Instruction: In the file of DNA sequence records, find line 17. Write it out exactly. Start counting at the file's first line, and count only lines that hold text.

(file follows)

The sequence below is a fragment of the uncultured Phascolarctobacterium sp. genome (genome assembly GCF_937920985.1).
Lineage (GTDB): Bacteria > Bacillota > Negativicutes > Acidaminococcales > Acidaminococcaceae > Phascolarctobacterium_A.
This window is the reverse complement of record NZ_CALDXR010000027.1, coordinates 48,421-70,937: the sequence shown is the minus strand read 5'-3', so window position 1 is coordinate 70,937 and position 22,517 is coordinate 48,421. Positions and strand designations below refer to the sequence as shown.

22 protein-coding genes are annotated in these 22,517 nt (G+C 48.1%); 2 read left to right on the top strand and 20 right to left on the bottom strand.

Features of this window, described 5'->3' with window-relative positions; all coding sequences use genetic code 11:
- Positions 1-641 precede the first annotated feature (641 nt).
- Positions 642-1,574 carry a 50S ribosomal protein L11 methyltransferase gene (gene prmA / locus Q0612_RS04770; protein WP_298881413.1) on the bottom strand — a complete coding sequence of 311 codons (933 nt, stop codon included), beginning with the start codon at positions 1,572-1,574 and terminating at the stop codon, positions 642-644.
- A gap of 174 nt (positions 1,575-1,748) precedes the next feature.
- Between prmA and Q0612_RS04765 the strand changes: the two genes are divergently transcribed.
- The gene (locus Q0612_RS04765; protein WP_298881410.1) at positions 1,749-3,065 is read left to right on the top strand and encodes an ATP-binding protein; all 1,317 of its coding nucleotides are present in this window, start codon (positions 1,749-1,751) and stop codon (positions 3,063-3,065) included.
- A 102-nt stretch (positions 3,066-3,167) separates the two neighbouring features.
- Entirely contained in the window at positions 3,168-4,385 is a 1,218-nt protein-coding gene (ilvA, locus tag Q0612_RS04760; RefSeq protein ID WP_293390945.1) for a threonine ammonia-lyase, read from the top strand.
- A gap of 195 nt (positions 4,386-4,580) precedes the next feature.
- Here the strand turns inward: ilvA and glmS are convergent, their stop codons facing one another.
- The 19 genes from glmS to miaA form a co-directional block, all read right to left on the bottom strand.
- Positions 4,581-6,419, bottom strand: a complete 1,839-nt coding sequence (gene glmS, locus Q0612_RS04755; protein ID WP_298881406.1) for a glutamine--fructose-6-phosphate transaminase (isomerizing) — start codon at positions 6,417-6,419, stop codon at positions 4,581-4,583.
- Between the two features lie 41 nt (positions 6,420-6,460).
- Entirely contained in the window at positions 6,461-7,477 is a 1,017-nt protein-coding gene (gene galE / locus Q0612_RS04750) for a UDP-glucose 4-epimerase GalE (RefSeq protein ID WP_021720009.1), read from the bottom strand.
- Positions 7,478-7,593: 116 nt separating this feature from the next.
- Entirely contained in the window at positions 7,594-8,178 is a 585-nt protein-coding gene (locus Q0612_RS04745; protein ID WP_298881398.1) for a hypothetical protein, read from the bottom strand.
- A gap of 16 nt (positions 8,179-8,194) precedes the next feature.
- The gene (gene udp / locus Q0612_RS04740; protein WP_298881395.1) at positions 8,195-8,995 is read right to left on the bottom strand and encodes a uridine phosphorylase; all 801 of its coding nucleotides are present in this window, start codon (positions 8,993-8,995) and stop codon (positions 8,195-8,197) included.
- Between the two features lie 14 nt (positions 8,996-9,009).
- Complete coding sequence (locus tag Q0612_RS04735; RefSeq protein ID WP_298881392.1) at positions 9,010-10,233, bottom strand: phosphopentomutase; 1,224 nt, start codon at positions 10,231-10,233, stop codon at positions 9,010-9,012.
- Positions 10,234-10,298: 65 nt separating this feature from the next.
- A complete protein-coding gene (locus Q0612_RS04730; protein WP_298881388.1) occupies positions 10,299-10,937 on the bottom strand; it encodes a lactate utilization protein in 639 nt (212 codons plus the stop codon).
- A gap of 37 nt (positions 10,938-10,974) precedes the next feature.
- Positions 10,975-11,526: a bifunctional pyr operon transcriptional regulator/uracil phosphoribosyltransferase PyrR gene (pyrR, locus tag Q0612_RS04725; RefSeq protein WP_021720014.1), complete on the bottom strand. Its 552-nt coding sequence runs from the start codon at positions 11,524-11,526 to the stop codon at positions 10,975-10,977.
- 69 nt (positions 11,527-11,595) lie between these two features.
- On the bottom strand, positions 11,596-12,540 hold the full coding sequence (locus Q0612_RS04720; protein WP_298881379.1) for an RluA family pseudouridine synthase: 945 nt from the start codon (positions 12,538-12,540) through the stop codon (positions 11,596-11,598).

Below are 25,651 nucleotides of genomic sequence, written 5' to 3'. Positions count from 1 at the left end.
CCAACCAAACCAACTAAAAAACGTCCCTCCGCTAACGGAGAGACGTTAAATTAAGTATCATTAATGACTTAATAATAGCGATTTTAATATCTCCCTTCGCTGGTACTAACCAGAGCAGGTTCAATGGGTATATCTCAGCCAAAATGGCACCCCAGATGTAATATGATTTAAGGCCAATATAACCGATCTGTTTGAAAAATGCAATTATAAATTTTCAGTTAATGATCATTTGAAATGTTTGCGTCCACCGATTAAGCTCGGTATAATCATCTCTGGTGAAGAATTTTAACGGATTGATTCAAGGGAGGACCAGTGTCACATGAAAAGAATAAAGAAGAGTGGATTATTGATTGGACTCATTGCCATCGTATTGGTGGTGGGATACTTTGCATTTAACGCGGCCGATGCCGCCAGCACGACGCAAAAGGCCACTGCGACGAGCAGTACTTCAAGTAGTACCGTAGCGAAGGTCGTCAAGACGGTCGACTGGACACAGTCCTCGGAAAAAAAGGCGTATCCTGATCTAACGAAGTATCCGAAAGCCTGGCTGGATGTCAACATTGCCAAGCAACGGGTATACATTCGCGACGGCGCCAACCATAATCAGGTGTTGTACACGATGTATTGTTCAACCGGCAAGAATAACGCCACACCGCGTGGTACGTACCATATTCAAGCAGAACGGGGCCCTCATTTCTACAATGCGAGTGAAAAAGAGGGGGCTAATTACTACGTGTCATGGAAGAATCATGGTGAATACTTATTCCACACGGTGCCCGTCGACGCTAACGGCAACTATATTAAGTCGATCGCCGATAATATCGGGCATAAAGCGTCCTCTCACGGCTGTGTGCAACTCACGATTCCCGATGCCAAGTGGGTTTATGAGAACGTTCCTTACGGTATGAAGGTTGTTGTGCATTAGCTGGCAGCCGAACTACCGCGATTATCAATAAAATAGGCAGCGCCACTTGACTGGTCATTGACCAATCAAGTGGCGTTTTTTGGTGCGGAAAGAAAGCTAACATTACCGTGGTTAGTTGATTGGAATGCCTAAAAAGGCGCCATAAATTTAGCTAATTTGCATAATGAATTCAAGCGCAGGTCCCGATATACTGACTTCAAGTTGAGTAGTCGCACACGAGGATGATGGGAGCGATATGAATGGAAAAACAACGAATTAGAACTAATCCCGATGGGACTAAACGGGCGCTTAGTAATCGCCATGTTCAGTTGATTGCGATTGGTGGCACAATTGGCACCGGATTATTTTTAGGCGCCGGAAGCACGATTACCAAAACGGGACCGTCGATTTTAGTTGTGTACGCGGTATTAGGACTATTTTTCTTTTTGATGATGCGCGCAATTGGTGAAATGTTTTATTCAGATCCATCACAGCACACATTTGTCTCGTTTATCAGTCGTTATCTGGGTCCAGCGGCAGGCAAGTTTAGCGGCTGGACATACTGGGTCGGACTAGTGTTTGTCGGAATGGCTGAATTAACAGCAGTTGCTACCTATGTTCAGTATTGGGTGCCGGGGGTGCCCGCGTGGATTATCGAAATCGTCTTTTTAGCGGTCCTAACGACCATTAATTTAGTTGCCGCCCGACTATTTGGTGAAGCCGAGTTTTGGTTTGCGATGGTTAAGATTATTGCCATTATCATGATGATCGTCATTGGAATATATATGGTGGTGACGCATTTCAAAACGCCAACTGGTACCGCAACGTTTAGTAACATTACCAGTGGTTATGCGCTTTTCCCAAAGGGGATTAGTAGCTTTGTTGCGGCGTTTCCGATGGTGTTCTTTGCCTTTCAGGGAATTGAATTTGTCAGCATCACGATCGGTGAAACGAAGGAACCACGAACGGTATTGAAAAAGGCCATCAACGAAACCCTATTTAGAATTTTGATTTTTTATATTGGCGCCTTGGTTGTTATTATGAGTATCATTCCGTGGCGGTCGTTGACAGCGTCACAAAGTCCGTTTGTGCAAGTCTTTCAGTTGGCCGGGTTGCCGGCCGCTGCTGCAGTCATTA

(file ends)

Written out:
- Between the two features lie 41 nt (positions 6,420-6,460).